Definition of “different” - English Dictionary

“different” in British English

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uk /ˈdɪf.ər.ənt/ us /ˈdɪf.ɚ.ənt/

A1 not the same:

She seems to wear something different every day.
He's different now that he's been to college.
We're reading a different book this week.
Emily is very/completely/entirely different from her sister.
Emily and her sister are completely different.
There are many different types/kinds of bacteria.

informal used when you think someone or something is unusual or shows bad judgment:

What do I think of your purple shoes? Well, they're certainly different.

More examples

  • Australia has its own cultural identity, which is very different from that of Britain.
  • You turn this dial to find a different radio station.
  • We sell 32 different flavours of ice cream.
  • Eggs are sorted into different sizes by a machine.
  • The word 'flight' has two different meanings : a plane journey, and the act of running away.
adverb uk /ˈdɪf.ər.ə us /ˈdɪf.ɚ.ə


  • If I could turn the clock back and do things differently, I would.
  • If I'd had children I might have looked at things differently.
  • As students of chemistry know, even small rearrangements of a molecule's structure can produce a compound that acts differently.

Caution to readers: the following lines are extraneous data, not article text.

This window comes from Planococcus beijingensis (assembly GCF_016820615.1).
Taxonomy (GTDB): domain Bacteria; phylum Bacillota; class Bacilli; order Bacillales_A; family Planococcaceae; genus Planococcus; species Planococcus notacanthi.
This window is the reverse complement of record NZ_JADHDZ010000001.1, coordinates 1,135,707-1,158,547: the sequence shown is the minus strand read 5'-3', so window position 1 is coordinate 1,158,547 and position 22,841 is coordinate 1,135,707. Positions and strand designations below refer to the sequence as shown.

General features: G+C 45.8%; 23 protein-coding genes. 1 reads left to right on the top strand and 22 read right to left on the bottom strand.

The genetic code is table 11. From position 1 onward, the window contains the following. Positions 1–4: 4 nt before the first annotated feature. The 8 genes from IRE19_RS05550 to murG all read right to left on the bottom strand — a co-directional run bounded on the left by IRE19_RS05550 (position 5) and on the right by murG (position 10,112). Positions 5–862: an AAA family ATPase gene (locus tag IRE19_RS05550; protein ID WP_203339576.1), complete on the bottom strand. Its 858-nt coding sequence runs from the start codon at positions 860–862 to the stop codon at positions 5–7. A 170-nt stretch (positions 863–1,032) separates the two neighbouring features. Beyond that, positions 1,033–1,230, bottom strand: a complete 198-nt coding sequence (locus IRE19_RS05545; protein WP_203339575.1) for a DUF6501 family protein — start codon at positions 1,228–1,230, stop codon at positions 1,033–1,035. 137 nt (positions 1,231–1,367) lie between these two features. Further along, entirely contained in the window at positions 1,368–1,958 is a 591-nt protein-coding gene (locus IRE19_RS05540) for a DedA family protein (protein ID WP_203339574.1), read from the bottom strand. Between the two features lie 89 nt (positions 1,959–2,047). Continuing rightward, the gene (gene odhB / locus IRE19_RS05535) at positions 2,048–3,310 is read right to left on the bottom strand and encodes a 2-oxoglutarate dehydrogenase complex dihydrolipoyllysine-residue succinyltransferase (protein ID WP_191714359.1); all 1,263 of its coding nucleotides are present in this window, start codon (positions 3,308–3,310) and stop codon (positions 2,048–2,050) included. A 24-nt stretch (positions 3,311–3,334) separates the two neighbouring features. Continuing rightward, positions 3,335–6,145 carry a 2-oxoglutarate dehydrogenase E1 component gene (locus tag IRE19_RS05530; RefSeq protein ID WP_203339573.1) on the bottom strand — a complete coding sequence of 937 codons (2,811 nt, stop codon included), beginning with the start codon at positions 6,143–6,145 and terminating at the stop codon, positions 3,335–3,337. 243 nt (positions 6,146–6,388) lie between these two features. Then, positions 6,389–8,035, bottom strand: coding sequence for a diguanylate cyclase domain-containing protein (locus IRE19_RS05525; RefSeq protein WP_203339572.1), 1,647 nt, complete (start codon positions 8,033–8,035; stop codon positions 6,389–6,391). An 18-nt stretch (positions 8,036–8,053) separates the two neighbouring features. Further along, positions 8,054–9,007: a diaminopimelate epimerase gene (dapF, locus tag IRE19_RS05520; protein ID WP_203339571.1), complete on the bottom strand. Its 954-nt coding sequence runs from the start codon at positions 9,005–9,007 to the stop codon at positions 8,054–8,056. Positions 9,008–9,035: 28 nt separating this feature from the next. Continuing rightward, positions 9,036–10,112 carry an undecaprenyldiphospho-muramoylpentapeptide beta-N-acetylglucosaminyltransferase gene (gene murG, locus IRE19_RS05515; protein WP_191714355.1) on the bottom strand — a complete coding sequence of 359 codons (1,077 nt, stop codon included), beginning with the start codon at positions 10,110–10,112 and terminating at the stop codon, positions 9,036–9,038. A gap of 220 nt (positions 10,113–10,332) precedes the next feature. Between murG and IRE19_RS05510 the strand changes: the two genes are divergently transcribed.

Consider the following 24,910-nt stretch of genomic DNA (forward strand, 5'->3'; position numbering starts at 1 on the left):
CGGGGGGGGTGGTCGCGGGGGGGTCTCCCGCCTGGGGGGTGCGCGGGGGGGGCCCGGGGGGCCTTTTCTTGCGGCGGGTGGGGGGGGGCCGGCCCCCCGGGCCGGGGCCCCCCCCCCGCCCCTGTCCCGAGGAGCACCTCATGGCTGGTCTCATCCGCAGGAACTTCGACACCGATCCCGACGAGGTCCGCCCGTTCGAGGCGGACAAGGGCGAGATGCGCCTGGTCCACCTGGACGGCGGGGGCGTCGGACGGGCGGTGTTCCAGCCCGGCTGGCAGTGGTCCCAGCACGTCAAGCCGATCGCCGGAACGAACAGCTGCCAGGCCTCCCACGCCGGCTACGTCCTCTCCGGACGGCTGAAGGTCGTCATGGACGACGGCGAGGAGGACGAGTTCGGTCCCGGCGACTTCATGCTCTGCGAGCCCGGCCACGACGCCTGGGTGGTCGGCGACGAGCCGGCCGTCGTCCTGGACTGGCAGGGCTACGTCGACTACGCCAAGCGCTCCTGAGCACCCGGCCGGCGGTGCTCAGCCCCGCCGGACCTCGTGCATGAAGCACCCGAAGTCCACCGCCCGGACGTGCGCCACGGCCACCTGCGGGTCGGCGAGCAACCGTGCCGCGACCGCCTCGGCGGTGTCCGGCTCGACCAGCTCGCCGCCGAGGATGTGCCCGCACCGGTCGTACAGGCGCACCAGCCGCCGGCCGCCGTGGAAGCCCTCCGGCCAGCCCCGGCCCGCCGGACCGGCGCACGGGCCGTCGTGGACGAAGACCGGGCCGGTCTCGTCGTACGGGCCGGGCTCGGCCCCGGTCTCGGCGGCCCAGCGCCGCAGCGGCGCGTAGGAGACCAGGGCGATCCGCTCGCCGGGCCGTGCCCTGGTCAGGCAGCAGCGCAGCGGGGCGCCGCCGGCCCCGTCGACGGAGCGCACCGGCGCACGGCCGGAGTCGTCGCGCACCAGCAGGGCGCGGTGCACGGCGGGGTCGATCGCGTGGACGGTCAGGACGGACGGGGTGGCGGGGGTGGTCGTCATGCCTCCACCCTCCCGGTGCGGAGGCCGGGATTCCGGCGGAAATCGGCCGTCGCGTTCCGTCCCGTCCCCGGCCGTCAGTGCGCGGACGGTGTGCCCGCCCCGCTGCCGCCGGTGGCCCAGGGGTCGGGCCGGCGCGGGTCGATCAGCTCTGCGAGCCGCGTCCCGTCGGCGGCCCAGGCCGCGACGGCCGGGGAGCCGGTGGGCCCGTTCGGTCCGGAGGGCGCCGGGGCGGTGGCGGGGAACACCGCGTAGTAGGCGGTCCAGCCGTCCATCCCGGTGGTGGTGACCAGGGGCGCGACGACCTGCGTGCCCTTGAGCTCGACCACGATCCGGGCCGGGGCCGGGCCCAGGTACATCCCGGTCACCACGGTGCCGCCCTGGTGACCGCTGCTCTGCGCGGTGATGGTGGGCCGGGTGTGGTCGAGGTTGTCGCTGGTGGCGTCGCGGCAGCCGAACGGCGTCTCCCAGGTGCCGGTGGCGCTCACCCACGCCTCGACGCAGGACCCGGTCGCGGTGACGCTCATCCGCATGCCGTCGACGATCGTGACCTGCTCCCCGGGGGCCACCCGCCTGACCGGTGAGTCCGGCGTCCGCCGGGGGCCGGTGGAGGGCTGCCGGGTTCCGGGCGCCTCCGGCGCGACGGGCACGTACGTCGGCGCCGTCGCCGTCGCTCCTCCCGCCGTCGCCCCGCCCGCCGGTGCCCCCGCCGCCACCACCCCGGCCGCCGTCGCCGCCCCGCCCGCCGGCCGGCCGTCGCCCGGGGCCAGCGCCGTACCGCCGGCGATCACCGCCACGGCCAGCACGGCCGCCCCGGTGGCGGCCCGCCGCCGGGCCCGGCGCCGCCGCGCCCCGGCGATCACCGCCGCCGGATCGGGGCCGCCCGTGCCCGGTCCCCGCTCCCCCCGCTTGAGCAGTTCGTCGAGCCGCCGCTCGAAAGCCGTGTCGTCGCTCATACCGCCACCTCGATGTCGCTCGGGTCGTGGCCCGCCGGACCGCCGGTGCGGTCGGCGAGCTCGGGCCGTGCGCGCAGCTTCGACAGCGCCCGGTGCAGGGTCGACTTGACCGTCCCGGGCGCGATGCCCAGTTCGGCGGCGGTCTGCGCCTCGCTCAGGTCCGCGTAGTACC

• The legal system operates very differently in the US and Britain.
  • These figures work out differently each time I add them.


We want to do things differently.
Are girls treated differently?

(Definition of “different” from the Cambridge Advanced Learner's Dictionary & Thesaurus © Cambridge University Press)

“different” in American English

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us /ˈdɪf·rənt, -ər·ənt/

not the same:

Monet and other Impressionists painted the same scene at different times of day to discover how the colors change in the different light.
The weather down here is a lot different than it is at home.
Emily is entirely different from her sister.
adverb us /ˈdɪf·rənt·li, -ər·ənt·li/

I would have done things differently if I had the chance to do them over again.

(Definition of “different” from the Cambridge Academic Content Dictionary © Cambridge University Press)